In the present state of the world, not only are many people destitute, but the majority of those who are not are haunted by a perfectly reasonable fear that they may become so at any moment. Wage-earners have the constant danger of unemployment; salaried employees know that their firm may go bankrupt or find it necessary to cut down its staff; business men, even those who are reputed to be very rich, know that the loss of all their money is by no means improbable. Professional men have a very hard struggle.
After making great sacrifices for the education of their sons and daughters, they find that there are not the openings that there used to be for those who have the kinds of skill that their children have acquired. If they are lawyers, they find that people can no longer afford to go to law, although serious injustices remain unremedied; if they are doctors, they find that their formerly lucrative hypochondriac patients can no longer afford to be ill, while many genuine sufferers have to forgo much-needed medical treatment.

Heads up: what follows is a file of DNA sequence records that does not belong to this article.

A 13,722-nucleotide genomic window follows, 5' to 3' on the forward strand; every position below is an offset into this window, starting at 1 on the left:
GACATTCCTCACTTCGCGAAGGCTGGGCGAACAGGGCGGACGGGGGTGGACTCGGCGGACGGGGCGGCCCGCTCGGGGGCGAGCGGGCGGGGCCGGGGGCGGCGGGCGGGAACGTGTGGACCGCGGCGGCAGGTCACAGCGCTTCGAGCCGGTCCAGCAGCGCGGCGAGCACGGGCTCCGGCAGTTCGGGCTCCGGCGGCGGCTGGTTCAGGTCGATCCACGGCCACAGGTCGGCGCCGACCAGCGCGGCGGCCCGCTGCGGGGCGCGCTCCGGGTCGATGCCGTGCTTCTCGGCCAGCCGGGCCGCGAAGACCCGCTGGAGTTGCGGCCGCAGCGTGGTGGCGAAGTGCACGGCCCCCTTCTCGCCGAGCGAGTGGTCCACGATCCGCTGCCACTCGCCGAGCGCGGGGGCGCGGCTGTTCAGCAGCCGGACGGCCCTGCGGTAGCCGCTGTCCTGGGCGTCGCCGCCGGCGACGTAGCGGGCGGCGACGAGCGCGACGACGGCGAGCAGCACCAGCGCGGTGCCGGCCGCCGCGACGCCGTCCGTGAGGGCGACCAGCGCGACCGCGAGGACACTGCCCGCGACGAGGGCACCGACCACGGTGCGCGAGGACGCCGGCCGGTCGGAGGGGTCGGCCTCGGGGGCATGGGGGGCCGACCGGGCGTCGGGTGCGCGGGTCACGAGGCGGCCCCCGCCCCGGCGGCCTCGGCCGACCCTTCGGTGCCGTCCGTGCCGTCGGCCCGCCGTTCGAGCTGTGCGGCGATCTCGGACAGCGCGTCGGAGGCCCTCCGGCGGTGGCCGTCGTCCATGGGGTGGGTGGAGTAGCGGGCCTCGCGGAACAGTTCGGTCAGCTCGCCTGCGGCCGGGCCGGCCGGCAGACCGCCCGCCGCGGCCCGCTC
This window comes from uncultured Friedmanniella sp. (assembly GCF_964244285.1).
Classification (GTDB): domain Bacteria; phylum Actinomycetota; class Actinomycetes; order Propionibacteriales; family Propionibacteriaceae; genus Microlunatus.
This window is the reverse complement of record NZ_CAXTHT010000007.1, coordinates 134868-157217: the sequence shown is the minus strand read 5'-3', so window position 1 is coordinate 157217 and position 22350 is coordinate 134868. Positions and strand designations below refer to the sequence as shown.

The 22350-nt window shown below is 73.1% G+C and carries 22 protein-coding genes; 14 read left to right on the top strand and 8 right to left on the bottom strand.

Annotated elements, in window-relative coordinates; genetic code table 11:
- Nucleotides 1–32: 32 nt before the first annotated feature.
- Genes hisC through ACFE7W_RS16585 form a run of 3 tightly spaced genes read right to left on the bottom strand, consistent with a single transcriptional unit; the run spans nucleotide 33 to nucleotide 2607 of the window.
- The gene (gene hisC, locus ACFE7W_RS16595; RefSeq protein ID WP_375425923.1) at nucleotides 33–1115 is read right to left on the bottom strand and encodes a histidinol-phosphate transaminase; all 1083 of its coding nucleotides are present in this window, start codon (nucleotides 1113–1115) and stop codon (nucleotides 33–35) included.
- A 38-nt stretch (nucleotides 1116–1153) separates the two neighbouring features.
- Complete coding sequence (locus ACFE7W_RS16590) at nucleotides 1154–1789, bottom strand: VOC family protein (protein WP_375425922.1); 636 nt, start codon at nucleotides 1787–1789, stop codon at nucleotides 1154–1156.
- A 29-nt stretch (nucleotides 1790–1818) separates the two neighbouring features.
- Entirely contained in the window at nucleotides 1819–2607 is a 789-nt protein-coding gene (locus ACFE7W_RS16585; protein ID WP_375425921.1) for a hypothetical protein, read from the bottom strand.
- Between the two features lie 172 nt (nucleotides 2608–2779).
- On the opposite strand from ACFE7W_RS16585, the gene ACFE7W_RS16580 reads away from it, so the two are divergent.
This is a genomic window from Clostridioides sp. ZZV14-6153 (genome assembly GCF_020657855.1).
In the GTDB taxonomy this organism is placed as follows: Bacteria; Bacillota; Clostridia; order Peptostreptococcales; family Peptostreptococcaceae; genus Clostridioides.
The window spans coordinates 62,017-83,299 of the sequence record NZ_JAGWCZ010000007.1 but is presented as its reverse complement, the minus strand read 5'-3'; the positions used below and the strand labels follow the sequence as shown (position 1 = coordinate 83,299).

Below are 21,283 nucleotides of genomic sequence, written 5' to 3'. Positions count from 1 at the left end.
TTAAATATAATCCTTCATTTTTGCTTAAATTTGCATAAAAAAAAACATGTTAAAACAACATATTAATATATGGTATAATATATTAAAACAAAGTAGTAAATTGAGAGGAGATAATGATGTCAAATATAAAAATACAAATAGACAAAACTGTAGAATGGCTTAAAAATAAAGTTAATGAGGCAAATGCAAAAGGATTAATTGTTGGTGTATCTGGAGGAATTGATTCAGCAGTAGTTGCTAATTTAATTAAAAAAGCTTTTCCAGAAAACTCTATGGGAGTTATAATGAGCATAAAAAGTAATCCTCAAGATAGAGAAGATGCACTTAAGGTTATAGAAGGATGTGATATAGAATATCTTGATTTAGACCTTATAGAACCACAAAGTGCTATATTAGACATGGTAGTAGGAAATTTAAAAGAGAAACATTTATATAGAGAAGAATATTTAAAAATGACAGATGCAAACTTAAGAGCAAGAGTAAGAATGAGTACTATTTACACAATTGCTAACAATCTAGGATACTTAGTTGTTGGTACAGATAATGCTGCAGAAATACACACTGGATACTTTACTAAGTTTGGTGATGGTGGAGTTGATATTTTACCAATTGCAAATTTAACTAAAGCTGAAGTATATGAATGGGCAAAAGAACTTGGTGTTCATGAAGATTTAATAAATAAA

One finds men and women of university education serving behind the counters in shops, which may save them from destitution, but only at the expense of those who would formerly have been so employed. In all classes, from the lowest to almost the highest, economic fear governs men’s thoughts by day and their dreams at night, making their work nerve-racking and their leisure unrefreshing. This ever-present terror is, I think, the main cause of the mood of madness which has swept over great parts of the civilized world.
— Bertrand Russell, In Praise of Idleness and Other Essays (1935), Ch. VII, The Case for Socialism, 3. Economic Insecurity, p. 90